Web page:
Federal Rulemaking Web Site: Go to http://www.regulations.gov and search for Docket ID NRC-2012-0046.
     NRC's Agencywide Documents Access and Management System 
(ADAMS): You may access publicly available documents online in the NRC 
Library at http://www.nrc.gov/reading-rm/adams.html. To begin the 
search, select ``ADAMS Public Documents'' and then select ``Begin Web-
based ADAMS Search.'' For problems with ADAMS, please contact the NRC's 
Public Document Room (PDR) reference staff at 1-800-397-4209, 301-415-
4737, or by email to [email protected]. The PRM is available in 
ADAMS under Accession No. ML12048B004.
     NRC's PDR: You may examine and purchase copies of public 
documents at the NRC's PDR, Room O1-F21, One White Flint North, 11555 
Rockville Pike, Rockville, Maryland 20852.

B. Submitting Comments

    Please include Docket ID NRC-2012-0046 in the subject line of your 
comment submission, in order to ensure that the NRC is able to make 
your comment submission available to the public in this docket.
    The NRC cautions you not to include identifying or contact 
information in comment submissions that you do not want to be publicly 
disclosed. The NRC posts all comment submissions at http://www.regulations.gov as well as entering the comment submissions into 
ADAMS, and the NRC does not edit comment submissions to remove 
identifying or contact information.
    If you are requesting or aggregating comments from other persons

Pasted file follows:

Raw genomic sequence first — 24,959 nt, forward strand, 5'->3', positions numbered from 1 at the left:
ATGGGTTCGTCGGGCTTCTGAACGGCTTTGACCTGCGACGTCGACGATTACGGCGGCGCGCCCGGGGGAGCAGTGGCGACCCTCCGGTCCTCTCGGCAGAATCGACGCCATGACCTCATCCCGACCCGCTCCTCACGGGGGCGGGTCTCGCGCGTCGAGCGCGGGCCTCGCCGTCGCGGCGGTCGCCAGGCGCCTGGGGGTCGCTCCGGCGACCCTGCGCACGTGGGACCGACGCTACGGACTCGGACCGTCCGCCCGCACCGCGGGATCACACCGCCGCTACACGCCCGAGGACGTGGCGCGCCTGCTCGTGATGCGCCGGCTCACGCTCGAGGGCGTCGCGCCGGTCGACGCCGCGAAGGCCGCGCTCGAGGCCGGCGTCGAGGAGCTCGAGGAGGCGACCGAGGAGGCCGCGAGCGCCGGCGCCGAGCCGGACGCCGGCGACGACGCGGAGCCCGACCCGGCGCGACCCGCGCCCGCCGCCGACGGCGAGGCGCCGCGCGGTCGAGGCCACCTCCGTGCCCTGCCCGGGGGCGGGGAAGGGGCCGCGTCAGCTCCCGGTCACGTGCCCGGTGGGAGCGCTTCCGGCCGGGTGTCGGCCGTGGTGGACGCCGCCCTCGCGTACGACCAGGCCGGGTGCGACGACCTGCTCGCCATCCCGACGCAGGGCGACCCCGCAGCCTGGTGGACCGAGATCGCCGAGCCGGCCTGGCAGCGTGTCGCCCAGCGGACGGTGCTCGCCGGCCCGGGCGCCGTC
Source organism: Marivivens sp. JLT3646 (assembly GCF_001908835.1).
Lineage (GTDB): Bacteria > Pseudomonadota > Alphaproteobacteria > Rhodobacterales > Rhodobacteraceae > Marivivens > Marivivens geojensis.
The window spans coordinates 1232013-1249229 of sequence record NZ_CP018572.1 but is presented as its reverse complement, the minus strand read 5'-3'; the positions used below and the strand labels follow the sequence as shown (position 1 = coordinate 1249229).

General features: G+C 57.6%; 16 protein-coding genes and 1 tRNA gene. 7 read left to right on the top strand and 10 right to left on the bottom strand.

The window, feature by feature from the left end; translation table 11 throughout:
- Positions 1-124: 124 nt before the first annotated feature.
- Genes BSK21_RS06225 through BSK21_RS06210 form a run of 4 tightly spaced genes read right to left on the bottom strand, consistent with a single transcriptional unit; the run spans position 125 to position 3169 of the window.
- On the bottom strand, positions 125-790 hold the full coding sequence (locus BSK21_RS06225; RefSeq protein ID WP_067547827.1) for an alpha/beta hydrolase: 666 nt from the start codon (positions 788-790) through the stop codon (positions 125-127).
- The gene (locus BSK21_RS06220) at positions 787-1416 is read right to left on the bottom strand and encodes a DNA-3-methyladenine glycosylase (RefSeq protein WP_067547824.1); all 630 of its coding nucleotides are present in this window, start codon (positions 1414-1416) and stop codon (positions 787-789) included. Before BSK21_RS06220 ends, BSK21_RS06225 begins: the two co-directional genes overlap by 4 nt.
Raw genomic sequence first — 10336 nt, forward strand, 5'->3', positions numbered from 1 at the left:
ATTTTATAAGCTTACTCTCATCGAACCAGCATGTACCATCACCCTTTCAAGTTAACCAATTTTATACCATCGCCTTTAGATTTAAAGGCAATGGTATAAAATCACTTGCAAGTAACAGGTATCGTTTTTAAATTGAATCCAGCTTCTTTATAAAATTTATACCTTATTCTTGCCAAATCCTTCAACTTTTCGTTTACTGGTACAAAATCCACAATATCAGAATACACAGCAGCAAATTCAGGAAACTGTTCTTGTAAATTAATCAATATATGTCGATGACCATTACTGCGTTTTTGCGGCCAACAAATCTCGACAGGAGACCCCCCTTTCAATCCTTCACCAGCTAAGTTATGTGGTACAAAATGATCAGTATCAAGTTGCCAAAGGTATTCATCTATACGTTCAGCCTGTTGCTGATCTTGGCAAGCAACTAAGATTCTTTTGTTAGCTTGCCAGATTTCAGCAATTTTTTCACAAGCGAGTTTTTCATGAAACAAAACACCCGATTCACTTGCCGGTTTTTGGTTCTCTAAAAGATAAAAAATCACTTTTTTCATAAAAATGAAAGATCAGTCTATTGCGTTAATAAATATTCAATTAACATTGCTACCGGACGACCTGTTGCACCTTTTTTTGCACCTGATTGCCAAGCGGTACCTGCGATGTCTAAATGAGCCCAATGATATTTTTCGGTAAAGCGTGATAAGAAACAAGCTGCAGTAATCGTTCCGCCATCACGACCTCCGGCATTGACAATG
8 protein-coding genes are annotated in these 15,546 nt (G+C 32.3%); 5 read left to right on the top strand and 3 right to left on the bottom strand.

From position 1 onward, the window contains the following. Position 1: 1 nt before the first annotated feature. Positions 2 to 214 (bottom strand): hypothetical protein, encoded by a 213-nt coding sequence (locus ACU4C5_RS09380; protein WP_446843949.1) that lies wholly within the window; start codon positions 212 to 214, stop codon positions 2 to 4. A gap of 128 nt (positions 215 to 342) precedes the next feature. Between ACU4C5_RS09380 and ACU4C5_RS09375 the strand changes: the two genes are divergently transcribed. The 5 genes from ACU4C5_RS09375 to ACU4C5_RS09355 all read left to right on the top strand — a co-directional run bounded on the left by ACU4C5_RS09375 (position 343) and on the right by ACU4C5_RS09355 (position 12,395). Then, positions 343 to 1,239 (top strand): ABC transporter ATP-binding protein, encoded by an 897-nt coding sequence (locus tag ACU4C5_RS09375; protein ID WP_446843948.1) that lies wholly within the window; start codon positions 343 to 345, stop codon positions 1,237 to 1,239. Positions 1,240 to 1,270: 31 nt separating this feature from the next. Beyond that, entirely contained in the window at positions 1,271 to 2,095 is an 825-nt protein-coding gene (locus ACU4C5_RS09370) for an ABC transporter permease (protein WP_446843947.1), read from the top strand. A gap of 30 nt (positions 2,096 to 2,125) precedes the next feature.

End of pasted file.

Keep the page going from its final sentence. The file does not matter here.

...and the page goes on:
for submission to the NRC, then you should inform those persons not to 
include identifying or contact information in their comment submissions 
that they do not want to be publicly disclosed. Your request should 
state that the NRC will not edit comment submissions to remove such 
information before making the comment submissions available to the 
public or entering the comment submissions into ADAMS.

II. The Petitioner and the 37 Co-Petitioners

    The PRM describes the petitioner and the 37 co-petitioners as 
``environmental and civic organizations with members who live within 
100 miles of U.S. nuclear power plants and who are concerned that 
current NRC emergency planning requirements are not adequate to protect 
their health and safety in the event of an accident at the plant.''
    The NIRS is a non-profit organization founded in 1978, which serves 
as a ``national information and networking center for people concerned 
about nuclear power, radioactive waste, radiation and sustainable 
energy issues.'' In addition, the NIRS is described as an organization 
that provides public education on issues such as deregulation of 
radioactive materials, new reactor licensing, transportation of 
radioactive waste, and nuclear reactor safety.

III. The Petition

    The petitioner requests that the NRC amend Title 10 of the Code of 
Federal Regulations (10 CFR) 50.47, ``Emergency Plans,'' and Appendix E 
to 10 CFR Part 50, ``Emergency Planning and Preparedness for Production